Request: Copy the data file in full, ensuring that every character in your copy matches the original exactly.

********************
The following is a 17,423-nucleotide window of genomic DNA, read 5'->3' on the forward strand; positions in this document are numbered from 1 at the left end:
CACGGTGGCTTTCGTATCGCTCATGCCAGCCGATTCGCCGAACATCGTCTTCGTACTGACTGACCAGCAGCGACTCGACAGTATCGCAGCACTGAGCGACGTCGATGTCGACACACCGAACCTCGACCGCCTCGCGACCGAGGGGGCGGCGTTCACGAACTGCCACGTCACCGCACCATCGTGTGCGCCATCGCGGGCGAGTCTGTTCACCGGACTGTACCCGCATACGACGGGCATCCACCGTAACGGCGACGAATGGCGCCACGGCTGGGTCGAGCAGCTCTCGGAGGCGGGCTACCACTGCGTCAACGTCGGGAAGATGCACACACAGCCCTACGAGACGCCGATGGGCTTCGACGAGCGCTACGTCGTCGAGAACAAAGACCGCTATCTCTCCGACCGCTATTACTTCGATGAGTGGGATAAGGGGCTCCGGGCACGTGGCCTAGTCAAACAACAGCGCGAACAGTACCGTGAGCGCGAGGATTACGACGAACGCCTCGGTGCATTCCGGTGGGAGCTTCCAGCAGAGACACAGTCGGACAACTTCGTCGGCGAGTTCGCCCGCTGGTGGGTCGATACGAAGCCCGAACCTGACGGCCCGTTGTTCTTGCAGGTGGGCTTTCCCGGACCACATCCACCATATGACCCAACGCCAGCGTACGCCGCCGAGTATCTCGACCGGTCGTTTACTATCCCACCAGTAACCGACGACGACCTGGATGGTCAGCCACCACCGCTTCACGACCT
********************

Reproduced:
The following is a 17,423-nucleotide window of genomic DNA, read 5'->3' on the forward strand; positions in this document are numbered from 1 at the left end:
CACGGTGGCTTTCGTATCGCTCATGCCAGCCGATTCGCCGAACATCGTCTTCGTACTGACTGACCAGCAGCGACTCGACAGTATCGCAGCACTGAGCGACGTCGATGTCGACACACCGAACCTCGACCGCCTCGCGACCGAGGGGGCGGCGTTCACGAACTGCCACGTCACCGCACCATCGTGTGCGCCATCGCGGGCGAGTCTGTTCACCGGACTGTACCCGCATACGACGGGCATCCACCGTAACGGCGACGAATGGCGCCACGGCTGGGTCGAGCAGCTCTCGGAGGCGGGCTACCACTGCGTCAACGTCGGGAAGATGCACACACAGCCCTACGAGACGCCGATGGGCTTCGACGAGCGCTACGTCGTCGAGAACAAAGACCGCTATCTCTCCGACCGCTATTACTTCGATGAGTGGGATAAGGGGCTCCGGGCACGTGGCCTAGTCAAACAACAGCGCGAACAGTACCGTGAGCGCGAGGATTACGACGAACGCCTCGGTGCATTCCGGTGGGAGCTTCCAGCAGAGACACAGTCGGACAACTTCGTCGGCGAGTTCGCCCGCTGGTGGGTCGATACGAAGCCCGAACCTGACGGCCCGTTGTTCTTGCAGGTGGGCTTTCCCGGACCACATCCACCATATGACCCAACGCCAGCGTACGCCGCCGAGTATCTCGACCGGTCGTTTACTATCCCACCAGTAACCGACGACGACCTGGATGGTCAGCCACCACCGCTTCACGACCT